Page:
Your approach to cyber security needs to be driven from the top down and align to the business strategy to help achieve the shared goals and be successful.
For several years, IT leaders such as the CIO, have become more aligned to the business creating a digital strategy aiming to be enablers through the use of technology, predominantly cloud. It is now security’s turn to look at its objectives and priorities with the same view.
This has the benefit of helping the business, but it also helps articulate the value of cyber security and support the budgetary process.
So, What Is a Digital Space?
In recent years we have heard many people talk about digital transformation, eco-system, cloud journeys, modern working, user experience and digitalisation. Many of these terms or concepts are bias towards certain business models and a level of maturity which does not cover the whole market. In an aim to simplify the jargon, a Digital Space is the simplistic concept of your businesses IT systems, applications, and processes together. This is regardless of where it is or how its deployed. It breaks down the conversation back to the basics of IT with no pre-conceptions of your business model.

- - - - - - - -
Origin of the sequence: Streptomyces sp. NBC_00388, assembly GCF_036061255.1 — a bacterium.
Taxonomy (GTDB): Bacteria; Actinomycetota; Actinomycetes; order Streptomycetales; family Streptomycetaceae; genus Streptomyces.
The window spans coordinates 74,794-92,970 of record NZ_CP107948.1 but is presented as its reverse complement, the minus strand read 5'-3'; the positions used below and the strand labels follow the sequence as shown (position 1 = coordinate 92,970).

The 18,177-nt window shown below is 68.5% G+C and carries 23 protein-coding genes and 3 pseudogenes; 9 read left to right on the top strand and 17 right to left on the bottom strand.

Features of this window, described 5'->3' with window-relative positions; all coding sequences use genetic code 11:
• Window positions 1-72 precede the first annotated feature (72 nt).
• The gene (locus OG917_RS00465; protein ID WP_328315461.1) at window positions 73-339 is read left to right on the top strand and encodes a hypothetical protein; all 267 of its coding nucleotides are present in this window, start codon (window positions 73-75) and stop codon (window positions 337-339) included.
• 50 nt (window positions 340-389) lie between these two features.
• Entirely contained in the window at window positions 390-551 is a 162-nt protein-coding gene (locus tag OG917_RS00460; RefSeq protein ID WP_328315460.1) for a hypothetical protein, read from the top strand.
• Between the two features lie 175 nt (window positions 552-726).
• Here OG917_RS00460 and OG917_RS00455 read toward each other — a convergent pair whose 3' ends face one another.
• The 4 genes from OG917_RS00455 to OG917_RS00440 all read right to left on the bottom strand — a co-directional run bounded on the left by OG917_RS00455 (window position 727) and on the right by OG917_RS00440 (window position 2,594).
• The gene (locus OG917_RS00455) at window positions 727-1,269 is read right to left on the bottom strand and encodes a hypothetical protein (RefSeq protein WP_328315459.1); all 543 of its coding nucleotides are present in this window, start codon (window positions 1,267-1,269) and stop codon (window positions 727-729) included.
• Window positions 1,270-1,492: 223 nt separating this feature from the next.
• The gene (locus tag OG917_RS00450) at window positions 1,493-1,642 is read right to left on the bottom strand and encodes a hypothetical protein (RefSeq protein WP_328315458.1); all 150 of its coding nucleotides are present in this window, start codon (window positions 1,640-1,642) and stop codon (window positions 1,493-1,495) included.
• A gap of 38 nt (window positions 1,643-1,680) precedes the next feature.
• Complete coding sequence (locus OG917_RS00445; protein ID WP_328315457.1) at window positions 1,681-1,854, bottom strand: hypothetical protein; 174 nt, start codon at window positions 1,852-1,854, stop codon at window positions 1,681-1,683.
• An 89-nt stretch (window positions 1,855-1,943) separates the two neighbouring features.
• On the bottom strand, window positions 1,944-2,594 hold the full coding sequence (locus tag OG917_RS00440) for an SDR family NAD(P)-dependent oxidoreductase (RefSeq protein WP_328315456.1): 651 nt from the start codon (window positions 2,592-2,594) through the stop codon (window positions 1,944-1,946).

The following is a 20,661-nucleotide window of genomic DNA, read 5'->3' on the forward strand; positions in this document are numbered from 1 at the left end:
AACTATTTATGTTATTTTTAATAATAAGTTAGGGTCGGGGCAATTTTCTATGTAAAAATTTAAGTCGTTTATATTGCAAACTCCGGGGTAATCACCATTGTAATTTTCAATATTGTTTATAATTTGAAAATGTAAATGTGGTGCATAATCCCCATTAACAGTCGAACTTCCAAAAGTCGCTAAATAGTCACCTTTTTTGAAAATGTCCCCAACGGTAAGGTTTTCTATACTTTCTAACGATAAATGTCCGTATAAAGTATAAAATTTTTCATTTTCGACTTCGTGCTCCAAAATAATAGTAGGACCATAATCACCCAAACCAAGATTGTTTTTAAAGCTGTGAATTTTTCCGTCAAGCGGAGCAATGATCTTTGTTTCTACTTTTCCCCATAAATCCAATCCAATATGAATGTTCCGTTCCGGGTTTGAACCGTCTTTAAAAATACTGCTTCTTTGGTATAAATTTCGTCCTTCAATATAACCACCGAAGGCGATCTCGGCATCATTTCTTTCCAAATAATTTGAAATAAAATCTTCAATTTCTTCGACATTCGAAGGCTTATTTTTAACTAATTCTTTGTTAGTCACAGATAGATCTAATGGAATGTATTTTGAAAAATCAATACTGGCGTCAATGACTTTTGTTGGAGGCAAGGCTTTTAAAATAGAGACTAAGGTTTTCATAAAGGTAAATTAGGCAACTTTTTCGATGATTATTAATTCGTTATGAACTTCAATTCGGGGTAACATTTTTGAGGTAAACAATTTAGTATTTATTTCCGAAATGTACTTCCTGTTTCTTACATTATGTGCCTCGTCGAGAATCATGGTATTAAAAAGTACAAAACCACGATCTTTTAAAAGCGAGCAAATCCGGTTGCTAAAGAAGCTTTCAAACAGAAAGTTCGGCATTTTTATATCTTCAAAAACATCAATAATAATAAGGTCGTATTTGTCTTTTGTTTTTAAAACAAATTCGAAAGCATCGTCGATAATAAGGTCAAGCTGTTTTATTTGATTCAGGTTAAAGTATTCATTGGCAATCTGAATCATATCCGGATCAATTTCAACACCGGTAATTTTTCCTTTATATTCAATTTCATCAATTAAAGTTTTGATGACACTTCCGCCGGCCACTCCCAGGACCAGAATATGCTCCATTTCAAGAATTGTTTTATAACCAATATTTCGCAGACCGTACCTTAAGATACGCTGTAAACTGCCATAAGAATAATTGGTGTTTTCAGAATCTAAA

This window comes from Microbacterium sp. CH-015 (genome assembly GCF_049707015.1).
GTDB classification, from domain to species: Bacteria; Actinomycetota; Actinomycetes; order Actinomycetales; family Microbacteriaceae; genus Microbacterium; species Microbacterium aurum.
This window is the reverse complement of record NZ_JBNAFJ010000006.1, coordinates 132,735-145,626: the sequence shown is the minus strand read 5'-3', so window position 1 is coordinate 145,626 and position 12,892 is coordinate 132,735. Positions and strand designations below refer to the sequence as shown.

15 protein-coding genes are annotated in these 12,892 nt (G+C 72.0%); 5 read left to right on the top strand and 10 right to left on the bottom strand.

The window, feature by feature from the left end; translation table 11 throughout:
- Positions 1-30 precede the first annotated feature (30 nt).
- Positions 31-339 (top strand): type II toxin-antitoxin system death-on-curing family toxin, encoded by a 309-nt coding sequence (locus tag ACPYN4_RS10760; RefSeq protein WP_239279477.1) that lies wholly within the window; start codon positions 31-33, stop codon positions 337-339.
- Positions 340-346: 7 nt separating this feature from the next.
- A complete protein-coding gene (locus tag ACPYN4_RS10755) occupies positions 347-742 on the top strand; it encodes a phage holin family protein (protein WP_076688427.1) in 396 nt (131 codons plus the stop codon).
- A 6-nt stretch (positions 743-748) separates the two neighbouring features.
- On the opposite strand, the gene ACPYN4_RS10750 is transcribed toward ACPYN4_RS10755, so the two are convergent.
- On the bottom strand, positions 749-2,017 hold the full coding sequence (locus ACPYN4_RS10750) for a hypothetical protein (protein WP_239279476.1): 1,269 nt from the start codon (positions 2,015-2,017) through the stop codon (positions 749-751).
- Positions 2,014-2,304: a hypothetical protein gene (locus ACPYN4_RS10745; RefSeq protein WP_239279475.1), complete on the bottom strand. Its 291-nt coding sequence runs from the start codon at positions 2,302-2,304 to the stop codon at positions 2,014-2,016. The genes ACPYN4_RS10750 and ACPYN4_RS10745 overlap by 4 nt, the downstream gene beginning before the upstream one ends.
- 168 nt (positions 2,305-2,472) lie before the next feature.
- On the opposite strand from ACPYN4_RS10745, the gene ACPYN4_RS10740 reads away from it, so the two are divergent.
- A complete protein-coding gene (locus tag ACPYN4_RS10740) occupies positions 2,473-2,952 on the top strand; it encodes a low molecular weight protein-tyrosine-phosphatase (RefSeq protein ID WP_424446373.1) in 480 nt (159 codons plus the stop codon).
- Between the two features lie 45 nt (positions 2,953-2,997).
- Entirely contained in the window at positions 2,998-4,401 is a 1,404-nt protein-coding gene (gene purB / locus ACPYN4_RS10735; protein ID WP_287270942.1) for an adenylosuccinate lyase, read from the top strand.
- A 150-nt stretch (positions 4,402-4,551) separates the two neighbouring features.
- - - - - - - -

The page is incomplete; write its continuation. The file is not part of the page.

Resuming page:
What is a Zero Trust Security Strategy?
A zero-trust security model simply assumes one thing - You trust no-one and no device. Putting a little more context into this, we have three principles.
Verify Explicitly - Always authenticate and authorise based on all available data points, including user identity, location, device health, service or workload, data classification, and anomalies.
Use least privileged access - Limit user access with just-in-time and just-enough-access (JIT/JEA), risk-based adaptive polices, and data protection to help secure both data and productivity.
Assume breach - Minimise blast radius for breaches and prevent lateral movement by segmenting access by network, user, devices, and app awareness. Verify all sessions are encrypted end to end. Use analytics to get visibility, drive threat detection, and improve defences.